White Pig Checks the News

I’m not a fan of the news.

I make myself check the Radio New Zealand website in the morning to make sure the world has not entered the apocalypse, and then I head to work.  No point in going to work if the last days are upon us.  Later in the day I give a cursory scroll through the Guardian website to see if they think we have entered the time of judgement (they usually do).  Radio New Zealand’s website has recently taken a real hit in its proof-reading which is a nagging concern.  A story about a new Māori star viewing facility in Tekapō which consistently spelled Tekapō as Takapo, and turned Māori words into gobbledygook made me feel that they really just couldn’t be bothered anymore.

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When I read their news site I tend to notice anything to do with Te Ao Māori.  There has been a non-stop stream of terrible news for Māori over the last month.  It’s not “news” in the sense that it is surprising, but it is surprising both how bad it is and how it just becomes a soundbite in the noise about sport, weather and the antics of white men in politics overseas.

Here they are, the things I think of as actually worth noticing:

  • In 2018, of the more than 11,000 young people arrested, more than 66 percent were Māori. (RNZ)
  • The suicide rate among Māori men rose to almost 32 per 100,000 in 2016 – more than double the non-Māori male rate. (RNZ)
  • The multiple stories about Oranga Tamariki and the stripping of Māori families of their children.
  • The multiple stories about tabacco companies targeting Māori with e-cigarettes.

Yesterday Eleanor and I watched the Sliver Ferns play the Malawi Queens on TV and Eleanor said: “Pākehā means white pig”.  One of her friends had told her that.  FFS.  There are actual problems in our society and fragile Pākehā are still saying the same old b/s?

Yes they are, because it’s much easier to get stuck on something like that than sit down and think: colonisation is not just and our society needs to develop a model of partnership that allows Māori tino rangatiratanga.  Democracy is not too bad, but it doesn’t work for minorities.  In fact for minorities it is not really democracy but more like a dictatorship of the largest racial group.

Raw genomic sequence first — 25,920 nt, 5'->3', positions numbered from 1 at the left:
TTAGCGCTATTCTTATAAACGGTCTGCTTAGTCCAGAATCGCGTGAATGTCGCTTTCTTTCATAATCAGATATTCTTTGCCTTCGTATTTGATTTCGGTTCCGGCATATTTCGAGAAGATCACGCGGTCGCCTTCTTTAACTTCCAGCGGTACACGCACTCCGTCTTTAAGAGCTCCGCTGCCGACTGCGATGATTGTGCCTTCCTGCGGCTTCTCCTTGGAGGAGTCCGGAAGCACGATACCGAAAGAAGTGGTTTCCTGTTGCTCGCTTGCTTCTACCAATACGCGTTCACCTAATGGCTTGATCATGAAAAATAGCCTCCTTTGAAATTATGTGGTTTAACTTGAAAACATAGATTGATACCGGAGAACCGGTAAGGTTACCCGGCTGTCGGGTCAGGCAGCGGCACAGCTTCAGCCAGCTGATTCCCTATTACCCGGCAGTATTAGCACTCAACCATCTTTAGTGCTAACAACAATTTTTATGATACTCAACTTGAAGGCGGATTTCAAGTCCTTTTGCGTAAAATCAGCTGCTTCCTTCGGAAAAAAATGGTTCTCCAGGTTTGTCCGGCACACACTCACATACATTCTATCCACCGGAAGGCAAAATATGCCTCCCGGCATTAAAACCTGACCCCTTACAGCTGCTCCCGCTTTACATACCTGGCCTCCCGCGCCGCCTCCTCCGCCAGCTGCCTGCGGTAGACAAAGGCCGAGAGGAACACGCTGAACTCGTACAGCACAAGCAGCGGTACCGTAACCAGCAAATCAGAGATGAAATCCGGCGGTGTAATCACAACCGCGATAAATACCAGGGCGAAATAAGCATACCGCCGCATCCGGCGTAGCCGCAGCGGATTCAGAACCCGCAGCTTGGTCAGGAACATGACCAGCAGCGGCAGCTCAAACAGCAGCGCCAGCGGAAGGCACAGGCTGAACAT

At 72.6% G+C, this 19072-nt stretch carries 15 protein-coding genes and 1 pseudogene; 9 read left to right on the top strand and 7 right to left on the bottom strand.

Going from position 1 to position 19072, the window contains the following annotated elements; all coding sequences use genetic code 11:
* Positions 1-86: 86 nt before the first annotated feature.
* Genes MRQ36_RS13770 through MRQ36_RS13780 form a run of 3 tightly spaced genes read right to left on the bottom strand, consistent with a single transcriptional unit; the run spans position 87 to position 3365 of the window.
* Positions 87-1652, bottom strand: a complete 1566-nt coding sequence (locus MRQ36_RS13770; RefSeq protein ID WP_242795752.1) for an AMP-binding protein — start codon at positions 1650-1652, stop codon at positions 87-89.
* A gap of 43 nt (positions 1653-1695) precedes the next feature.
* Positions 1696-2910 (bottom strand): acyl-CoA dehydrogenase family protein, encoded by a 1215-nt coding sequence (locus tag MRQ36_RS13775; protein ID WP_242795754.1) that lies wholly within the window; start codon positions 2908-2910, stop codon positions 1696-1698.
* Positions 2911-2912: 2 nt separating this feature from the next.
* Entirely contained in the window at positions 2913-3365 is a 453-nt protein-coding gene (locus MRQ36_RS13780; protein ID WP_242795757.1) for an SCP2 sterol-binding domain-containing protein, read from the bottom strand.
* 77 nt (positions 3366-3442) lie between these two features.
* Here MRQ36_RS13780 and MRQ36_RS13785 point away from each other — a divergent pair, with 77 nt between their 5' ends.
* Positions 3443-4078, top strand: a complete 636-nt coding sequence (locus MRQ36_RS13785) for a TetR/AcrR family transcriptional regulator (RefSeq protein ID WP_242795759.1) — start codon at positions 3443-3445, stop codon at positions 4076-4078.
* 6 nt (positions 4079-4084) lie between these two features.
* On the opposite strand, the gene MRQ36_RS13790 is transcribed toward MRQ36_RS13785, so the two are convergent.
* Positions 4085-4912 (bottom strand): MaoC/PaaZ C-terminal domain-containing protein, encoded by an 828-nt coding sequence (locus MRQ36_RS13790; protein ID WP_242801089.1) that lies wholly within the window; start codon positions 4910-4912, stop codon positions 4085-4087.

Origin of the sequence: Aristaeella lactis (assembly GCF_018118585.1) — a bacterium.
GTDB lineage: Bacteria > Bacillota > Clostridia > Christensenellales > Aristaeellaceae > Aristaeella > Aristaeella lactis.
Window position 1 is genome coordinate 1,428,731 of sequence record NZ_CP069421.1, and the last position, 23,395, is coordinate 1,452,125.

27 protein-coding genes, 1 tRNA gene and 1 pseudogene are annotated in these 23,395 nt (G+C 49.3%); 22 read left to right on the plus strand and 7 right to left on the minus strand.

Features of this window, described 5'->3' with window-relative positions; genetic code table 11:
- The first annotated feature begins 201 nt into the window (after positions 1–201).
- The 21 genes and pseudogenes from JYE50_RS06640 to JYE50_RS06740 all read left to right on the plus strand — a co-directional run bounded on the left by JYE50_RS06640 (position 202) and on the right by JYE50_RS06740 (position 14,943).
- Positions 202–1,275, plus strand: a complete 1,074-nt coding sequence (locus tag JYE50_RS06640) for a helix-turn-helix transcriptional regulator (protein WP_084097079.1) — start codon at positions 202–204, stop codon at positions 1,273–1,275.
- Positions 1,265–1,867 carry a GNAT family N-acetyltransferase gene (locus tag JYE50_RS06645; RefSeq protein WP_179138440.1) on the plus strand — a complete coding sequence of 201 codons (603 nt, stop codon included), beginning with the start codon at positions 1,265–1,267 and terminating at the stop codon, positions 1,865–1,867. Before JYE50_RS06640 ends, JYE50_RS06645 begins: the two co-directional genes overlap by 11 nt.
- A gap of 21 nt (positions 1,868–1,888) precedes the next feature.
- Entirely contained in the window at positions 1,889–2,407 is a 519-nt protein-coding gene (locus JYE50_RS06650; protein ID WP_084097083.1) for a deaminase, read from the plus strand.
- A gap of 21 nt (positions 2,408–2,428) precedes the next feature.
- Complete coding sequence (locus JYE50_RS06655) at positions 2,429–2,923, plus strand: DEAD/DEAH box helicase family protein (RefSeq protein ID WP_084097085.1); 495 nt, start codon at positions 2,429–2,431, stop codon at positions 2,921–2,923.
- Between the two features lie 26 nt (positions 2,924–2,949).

Back to that game between the Ferns and the Queens, because the other thing you can notice in the news is the way gender plays out.  For example, how the cricket coverage has been dominating, and how rugby news – even when no one is playing rugby at the moment – is still leading.  Meanwhile the Ferns played the opening match of the Netball World Cup.  Not that you could really read about it the next day.  Plenty to read in terms of opinion pieces on the cricket though.

Again, it could be a matter of someone at the top just saying: “You know what? You need to start covering sport on a 50-50 basis.”  To which a lot of white men in charge would say a lot of things that I can’t even be bothered writing down and amount to either sexism or profit margins.  If there’s one force we want to control social norms and well-being it would definitely be the profit margins of corporations.

Which leads me, curiously, to Toy Story 4.  It’s fine.  A really solid four out of five stars.  Yet I ended up cross with it.  As I am the Grinch I end up thinking: what is the actual point of this thing that is now just a franchise? Is it a bit of fluff to keep our brains off all the news that trickles into our consciousness everyday?  Not that I expect Toy Story 4 to be making a hard-hitting commentary on the major social issues of the day, but how about they show some imagination?

Isn’t the major thing to do with children and toys nowadays that no one plays with toys?  That they are all glued to devices?  Wouldn’t that actually be a thing?  Not that children grow up and inevitably move on allowing lots of ennui and emotional manipulation of the audience, but that brand new toys are abandoned more or less instantly because they aren’t as addictive as a device and YouTube?  Toy Story 4 is a fantasy of idealised play from the creators’ childhoods that I doubt even reflects the experiences of their own kids.

Toy Story 4 almost manages to make a point about kids creating their own toys and not buying stupid merchandised crap.  Except it doesn’t and – as I suspected – you can buy the crappy handmade toy that Bonnie makes from the Disney store.

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See what they did there?  The assholes.  They commodified imagination.

Genius.

 

 

 

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John-Paul

I wrote a book called Kaitiaki o te Pō